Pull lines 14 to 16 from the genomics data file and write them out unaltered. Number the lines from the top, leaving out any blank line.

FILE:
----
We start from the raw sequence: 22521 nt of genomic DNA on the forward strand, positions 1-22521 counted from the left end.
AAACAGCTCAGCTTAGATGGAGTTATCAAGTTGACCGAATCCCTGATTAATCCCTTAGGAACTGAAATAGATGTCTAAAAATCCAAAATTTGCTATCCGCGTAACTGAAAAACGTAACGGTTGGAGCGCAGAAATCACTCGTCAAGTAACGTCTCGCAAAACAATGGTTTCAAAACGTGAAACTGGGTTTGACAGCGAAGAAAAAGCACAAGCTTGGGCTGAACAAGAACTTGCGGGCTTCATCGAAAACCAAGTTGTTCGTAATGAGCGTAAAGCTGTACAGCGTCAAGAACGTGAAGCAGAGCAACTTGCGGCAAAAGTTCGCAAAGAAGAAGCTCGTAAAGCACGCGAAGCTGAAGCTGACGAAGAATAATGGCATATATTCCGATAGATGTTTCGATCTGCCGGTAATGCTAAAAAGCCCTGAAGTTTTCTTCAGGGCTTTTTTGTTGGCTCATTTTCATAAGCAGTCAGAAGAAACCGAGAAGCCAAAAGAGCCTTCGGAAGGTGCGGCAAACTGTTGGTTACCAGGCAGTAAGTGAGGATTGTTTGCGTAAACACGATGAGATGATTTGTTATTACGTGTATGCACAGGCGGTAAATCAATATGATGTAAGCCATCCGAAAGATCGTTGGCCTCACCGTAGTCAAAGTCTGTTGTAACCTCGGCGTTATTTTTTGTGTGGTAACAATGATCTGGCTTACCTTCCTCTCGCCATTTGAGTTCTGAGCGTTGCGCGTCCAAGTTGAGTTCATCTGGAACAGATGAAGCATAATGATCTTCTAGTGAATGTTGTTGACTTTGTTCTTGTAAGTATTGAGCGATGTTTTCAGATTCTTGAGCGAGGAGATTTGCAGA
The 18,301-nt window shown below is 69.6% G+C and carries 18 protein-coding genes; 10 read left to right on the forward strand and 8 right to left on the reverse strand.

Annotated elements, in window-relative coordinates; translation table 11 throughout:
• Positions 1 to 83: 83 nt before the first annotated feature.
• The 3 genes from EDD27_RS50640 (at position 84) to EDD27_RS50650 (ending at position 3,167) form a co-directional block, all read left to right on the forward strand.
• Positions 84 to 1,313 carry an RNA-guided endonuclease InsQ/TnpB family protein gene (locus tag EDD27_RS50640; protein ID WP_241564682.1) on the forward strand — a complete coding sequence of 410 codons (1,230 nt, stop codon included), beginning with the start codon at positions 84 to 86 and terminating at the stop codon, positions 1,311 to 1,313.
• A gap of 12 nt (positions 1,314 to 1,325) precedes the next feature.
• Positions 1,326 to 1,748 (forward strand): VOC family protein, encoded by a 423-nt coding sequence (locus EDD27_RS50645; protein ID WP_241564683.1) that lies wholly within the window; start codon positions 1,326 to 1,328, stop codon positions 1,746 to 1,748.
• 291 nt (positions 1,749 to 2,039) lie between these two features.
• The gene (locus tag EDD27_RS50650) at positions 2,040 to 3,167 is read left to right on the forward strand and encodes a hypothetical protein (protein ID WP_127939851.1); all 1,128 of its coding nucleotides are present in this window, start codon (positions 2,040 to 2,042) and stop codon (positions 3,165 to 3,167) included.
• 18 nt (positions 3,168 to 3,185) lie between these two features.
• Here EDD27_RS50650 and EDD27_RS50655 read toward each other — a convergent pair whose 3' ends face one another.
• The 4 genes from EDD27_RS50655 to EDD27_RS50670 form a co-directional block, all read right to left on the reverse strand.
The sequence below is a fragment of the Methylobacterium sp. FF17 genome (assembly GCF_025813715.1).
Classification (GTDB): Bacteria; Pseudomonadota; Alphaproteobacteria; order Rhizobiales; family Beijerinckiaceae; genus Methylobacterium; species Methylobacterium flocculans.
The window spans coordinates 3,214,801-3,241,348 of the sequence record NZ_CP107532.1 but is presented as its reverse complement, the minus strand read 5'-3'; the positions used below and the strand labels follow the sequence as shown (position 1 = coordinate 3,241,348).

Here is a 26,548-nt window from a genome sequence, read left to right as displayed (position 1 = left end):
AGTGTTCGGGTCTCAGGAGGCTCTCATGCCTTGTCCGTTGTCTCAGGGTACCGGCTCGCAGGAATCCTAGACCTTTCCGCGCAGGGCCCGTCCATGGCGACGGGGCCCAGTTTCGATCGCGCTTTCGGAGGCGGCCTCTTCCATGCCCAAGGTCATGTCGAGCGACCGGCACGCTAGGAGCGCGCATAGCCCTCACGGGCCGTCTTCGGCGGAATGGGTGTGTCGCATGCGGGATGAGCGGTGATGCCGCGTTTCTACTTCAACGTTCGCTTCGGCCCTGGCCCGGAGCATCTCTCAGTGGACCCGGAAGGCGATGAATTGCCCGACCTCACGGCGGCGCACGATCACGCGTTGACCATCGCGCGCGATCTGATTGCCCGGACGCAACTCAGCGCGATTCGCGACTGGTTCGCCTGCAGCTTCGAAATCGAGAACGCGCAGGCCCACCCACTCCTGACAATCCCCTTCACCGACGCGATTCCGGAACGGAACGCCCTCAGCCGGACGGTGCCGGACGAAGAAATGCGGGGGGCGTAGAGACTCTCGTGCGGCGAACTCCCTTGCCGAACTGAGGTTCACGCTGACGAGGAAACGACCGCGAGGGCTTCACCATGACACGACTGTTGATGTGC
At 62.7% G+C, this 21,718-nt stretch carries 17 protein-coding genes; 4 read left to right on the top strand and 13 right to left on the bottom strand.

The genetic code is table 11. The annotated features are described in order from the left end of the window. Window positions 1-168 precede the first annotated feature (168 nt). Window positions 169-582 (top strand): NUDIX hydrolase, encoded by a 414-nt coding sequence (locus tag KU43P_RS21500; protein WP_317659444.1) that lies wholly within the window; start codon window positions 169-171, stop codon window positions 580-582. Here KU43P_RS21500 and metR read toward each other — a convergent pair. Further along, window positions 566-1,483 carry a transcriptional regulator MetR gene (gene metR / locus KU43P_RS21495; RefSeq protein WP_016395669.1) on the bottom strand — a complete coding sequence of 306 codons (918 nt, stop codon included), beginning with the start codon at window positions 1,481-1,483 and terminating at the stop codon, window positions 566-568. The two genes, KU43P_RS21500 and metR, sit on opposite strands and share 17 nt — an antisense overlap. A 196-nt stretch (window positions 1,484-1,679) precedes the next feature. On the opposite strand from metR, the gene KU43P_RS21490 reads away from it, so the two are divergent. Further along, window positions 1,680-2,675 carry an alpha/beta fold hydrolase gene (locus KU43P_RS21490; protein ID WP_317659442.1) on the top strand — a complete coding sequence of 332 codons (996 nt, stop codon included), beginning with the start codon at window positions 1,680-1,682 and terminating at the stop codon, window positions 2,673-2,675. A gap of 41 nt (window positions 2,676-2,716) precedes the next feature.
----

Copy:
• The 4 genes from EDD27_RS50655 to EDD27_RS50670 form a co-directional block, all read right to left on the reverse strand.
The sequence below is a fragment of the Methylobacterium sp. FF17 genome (assembly GCF_025813715.1).
Classification (GTDB): Bacteria; Pseudomonadota; Alphaproteobacteria; order Rhizobiales; family Beijerinckiaceae; genus Methylobacterium; species Methylobacterium flocculans.